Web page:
Chester Bidwell Darrall
(R)
Vacant Frank Morey
(R)
  Jacob Hale Sypher
(R)
Joseph Parkinson Newsham
(R)
42nd
(1871–1873)
  James McCleery
(R)
  Alexander Boarman
(Liberal R)

1873 - 1903: 6 seats[edit]

A sixth seat was added following the 1870 census. From 1873 to 1875, that extra seat was elected at-large state-wide. Starting in 1875, however, the state was redistricted into six districts.

Congress District
1st 2nd 3rd 4th 5th At-large seat
43rd (1873–1875)   Jacob Hale Sypher (R) Lionel Allen Sheldon (R) Chester Bidwell Darrall (R) Vacant Frank Morey (R) George Augustus Sheridan (Liberal R)
  Effingham Lawrence[2] (D) George Luke Smith (R)
District
1st 2nd 3rd 4th 5th 6th
44th (1875–1877)   Randall Lee Gibson (D) Ezekiel John Ellis (D) Chester Bidwell Darrall (R) William Mallory Levy (D) Frank Morey (R) Charles Edmund Nash (R)
  William Brainerd Spencer (D)
45th (1877–1879)   Joseph Barton Elam (D) John E. Leonard (R) Edward White Robertson (D)
  Joseph Hayes Acklen (D) J. Smith Young (D)
46th (1879–1881) J. Floyd King (D)
47th (1881–1883) Chester Bidwell Darrall (R) Newton Crain Blanchard (D)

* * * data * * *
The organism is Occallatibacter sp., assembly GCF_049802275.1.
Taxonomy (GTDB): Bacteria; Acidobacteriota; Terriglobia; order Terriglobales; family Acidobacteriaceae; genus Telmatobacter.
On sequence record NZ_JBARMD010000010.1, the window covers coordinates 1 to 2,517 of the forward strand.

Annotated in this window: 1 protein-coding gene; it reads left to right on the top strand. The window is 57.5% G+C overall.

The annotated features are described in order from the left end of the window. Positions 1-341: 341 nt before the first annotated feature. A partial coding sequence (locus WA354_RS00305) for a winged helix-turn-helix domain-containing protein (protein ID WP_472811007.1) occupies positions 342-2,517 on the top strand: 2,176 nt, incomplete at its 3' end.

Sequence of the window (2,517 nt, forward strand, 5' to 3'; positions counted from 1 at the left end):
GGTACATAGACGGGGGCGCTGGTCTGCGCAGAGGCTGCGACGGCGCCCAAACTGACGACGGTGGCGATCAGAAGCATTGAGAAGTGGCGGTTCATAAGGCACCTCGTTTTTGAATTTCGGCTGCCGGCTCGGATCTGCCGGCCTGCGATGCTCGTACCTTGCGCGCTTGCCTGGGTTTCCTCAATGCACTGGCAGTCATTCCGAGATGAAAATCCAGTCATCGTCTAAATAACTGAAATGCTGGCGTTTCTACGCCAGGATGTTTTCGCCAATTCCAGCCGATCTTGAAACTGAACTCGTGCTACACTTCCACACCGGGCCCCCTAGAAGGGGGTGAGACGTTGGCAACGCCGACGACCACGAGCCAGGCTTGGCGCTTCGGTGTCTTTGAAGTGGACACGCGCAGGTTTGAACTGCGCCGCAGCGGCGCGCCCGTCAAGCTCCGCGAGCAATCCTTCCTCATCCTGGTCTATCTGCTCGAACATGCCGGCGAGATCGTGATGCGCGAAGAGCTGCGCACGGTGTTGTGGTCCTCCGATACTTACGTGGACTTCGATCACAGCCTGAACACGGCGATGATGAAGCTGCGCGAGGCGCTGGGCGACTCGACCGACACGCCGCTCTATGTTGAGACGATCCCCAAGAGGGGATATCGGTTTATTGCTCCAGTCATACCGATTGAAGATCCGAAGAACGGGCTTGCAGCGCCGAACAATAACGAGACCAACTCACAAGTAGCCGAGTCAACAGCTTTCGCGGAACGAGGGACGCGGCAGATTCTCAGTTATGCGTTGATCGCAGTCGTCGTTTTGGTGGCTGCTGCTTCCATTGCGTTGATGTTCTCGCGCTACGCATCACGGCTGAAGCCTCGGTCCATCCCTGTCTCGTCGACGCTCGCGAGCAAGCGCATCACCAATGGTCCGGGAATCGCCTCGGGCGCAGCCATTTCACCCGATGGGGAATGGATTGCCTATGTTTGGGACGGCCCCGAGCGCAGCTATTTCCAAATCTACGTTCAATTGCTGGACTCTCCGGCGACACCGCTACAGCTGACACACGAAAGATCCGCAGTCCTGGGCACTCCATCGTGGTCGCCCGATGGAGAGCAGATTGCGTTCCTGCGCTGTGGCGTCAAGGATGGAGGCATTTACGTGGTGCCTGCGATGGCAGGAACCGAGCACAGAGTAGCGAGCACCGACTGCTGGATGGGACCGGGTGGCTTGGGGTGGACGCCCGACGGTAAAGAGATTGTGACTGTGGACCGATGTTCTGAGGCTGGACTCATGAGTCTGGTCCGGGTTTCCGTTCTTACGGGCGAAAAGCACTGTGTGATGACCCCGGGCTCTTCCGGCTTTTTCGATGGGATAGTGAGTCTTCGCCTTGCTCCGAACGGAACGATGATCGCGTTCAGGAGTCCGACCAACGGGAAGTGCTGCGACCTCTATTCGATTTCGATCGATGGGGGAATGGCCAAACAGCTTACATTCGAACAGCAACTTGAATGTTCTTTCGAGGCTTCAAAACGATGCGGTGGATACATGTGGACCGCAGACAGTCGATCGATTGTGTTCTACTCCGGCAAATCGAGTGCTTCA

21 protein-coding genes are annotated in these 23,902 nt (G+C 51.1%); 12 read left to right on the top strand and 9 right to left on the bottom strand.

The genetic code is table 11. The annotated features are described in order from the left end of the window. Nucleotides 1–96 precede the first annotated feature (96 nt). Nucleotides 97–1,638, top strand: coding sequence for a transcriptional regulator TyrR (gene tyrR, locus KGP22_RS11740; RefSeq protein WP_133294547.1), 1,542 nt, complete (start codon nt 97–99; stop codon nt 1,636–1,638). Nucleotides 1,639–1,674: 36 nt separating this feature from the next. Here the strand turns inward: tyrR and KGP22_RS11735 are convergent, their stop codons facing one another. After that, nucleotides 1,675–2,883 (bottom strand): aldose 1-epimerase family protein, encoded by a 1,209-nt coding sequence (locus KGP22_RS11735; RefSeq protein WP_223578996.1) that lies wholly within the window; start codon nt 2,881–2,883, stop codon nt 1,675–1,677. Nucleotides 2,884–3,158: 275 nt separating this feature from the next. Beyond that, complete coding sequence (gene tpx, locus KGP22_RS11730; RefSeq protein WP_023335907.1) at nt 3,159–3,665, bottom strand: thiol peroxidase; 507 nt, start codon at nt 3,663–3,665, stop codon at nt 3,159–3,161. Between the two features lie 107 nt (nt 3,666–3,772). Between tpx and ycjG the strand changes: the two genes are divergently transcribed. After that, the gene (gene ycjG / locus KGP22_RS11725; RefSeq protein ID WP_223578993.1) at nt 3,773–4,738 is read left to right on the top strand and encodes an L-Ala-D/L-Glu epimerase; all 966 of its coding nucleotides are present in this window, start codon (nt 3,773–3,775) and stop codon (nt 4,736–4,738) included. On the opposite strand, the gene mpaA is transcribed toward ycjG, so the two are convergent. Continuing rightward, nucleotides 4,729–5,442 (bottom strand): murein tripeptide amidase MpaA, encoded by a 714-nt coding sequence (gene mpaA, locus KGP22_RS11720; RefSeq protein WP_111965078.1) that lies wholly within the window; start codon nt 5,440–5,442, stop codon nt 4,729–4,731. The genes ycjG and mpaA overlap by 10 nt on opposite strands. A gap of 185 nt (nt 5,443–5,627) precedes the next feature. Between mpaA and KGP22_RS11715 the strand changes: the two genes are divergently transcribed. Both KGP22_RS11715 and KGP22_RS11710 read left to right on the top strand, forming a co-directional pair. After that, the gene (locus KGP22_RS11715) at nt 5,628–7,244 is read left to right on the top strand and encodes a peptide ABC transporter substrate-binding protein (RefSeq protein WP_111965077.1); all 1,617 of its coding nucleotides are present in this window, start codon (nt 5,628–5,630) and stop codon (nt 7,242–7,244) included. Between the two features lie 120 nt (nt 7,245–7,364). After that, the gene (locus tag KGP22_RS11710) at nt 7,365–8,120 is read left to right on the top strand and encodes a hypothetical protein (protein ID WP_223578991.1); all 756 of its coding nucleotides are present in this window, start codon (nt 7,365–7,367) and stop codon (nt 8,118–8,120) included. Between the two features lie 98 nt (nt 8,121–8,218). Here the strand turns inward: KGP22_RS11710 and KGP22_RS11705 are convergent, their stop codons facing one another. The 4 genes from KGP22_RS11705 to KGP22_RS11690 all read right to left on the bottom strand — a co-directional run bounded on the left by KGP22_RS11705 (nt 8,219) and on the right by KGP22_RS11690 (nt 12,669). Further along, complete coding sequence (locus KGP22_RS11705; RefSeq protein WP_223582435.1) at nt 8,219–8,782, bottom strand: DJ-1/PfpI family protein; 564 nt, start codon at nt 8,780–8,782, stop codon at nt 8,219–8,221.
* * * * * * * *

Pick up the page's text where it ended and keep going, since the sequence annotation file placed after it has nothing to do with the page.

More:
48th (1883–1885) Carleton Hunt (D) William Pitt Kellogg (R) Edward Taylor Lewis (D)
49th (1885–1887)   Louis St. Martin (D) Michael Hahn (R) Edward James Gay (D) Alfred Briggs Irion (D)
  Nathaniel Dick Wallace
50th (1887–1889)   Theodore Stark Wilkinson (D) Matthew Diamond Lagan (D) Cherubusco Newton (D) Edward White Robertson (D)
  Samuel Matthews Robertson (D)
51st (1889–1891)   Hamilton D. Coleman (R) Charles Jahleal Boatner (D)
  Andrew Price (D)
52nd (1891–1893) Adolph Meyer (D) Matthew Diamond Lagan (D)
53rd (1893–1895) Robert Charles Davey (D) Henry Warren Ogden (D)
54th (1895–1897) Charles Francis Buck (D)
55th (1897–1899) Robert Charles Davey (D) Robert Foligny Broussard (D) Samuel Thomas Baird (D)
56th (1899–1901) Phanor Breazeale (D) Joseph Eugene Ransdell (D)
57th (1901–1903)

1903 - 1913: 7 seats[edit]

A seventh seat was added following the 1900 census.